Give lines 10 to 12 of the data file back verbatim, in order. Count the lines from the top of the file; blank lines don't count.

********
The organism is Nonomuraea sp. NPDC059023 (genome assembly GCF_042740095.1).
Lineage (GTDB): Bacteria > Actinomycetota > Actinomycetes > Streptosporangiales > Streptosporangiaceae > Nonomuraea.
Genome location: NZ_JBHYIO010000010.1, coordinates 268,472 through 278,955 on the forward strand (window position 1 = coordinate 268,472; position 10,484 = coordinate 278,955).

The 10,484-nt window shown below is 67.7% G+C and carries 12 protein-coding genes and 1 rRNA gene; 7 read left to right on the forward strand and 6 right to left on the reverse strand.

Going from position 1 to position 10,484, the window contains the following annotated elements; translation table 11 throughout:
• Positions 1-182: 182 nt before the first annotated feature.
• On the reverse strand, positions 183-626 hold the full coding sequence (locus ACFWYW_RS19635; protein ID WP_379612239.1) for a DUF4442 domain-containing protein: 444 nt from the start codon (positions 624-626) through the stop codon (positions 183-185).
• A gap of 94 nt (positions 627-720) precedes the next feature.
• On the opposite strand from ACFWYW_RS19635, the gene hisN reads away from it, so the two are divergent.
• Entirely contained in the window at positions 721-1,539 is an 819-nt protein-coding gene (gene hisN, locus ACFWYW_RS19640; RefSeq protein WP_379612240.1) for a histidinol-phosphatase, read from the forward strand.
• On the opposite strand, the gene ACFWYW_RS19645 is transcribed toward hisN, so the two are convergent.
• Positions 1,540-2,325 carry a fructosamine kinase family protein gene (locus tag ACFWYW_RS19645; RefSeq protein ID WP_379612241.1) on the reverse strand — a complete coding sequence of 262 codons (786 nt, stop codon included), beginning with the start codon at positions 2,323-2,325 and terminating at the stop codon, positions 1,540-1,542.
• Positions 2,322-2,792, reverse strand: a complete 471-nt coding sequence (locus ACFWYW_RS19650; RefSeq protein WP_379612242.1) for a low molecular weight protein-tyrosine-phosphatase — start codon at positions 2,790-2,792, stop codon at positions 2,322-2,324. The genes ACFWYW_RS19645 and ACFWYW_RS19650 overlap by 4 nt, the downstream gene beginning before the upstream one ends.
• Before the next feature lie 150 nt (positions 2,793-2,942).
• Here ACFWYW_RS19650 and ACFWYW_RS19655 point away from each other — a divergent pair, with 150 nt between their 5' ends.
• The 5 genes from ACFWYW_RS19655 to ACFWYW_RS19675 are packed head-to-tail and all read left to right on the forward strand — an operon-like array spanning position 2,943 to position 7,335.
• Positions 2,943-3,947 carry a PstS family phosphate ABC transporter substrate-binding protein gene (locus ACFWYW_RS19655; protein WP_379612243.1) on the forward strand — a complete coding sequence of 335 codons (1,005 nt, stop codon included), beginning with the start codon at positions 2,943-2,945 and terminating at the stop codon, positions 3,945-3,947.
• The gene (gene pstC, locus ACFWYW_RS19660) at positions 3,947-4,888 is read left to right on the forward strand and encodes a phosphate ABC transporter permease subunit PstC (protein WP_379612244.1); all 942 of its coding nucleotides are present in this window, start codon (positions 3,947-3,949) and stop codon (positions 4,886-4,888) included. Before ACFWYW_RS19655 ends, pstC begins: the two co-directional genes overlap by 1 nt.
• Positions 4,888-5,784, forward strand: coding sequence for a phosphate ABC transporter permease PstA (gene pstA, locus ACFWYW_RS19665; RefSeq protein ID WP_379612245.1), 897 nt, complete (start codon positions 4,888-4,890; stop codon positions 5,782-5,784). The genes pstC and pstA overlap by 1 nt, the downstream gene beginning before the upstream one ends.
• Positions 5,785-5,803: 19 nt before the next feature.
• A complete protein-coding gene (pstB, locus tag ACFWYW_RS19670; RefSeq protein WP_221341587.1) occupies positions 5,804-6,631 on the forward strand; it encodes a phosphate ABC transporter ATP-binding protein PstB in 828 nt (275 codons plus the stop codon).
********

• Entirely contained in the window at positions 721-1,539 is an 819-nt protein-coding gene (gene hisN, locus ACFWYW_RS19640; RefSeq protein WP_379612240.1) for a histidinol-phosphatase, read from the forward strand.
• On the opposite strand, the gene ACFWYW_RS19645 is transcribed toward hisN, so the two are convergent.
• Positions 1,540-2,325 carry a fructosamine kinase family protein gene (locus tag ACFWYW_RS19645; RefSeq protein ID WP_379612241.1) on the reverse strand — a complete coding sequence of 262 codons (786 nt, stop codon included), beginning with the start codon at positions 2,323-2,325 and terminating at the stop codon, positions 1,540-1,542.